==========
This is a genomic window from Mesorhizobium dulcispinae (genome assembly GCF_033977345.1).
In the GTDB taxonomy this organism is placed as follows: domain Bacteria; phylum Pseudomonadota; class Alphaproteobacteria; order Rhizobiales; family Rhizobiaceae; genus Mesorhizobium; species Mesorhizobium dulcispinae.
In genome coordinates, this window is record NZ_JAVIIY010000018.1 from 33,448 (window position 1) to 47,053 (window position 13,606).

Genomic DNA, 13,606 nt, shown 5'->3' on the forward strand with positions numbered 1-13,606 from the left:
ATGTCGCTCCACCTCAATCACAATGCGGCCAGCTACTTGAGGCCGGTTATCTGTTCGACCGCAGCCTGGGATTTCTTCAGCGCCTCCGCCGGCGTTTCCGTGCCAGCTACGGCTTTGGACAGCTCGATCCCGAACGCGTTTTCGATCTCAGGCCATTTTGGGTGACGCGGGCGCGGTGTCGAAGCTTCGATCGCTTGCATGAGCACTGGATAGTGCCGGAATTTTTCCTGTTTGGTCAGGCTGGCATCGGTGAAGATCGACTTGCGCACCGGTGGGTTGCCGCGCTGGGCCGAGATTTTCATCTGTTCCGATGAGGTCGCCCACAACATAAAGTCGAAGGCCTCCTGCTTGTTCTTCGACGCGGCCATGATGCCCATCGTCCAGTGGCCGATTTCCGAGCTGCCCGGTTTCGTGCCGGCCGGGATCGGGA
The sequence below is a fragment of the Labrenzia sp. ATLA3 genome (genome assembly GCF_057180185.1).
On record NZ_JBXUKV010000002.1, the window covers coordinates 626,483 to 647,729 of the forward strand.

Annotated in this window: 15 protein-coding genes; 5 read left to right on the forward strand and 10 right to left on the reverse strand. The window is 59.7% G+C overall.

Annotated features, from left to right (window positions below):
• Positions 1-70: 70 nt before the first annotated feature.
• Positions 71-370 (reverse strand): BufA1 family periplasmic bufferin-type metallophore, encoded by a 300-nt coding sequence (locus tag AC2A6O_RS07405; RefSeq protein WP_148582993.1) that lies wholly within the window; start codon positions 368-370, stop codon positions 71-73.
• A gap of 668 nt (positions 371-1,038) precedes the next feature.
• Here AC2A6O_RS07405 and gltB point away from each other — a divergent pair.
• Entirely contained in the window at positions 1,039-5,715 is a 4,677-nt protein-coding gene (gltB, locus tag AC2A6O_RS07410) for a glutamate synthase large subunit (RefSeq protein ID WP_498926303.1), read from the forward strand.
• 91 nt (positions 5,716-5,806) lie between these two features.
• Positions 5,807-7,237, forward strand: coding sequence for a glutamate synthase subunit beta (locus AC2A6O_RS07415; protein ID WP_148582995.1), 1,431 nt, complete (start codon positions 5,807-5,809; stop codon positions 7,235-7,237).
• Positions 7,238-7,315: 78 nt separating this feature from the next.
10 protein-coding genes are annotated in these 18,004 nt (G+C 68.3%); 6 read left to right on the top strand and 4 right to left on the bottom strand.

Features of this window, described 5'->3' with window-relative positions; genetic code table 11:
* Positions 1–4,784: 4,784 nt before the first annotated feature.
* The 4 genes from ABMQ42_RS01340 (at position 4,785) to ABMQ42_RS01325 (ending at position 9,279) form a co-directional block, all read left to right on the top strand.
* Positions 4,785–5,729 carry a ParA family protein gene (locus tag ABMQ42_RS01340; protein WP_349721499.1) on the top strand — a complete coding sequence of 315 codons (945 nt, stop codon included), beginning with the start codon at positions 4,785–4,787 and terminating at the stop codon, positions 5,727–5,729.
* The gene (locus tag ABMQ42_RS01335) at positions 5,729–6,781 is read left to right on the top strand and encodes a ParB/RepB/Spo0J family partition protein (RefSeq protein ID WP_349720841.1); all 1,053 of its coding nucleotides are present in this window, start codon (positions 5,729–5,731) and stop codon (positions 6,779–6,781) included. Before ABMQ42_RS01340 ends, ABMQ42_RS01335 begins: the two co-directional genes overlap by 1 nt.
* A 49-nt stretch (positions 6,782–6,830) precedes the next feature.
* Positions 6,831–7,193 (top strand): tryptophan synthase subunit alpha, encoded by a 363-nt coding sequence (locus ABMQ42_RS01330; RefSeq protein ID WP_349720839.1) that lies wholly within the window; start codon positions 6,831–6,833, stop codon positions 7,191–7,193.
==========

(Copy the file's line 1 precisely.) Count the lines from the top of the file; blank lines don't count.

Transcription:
This is a genomic window from Mesorhizobium dulcispinae (genome assembly GCF_033977345.1).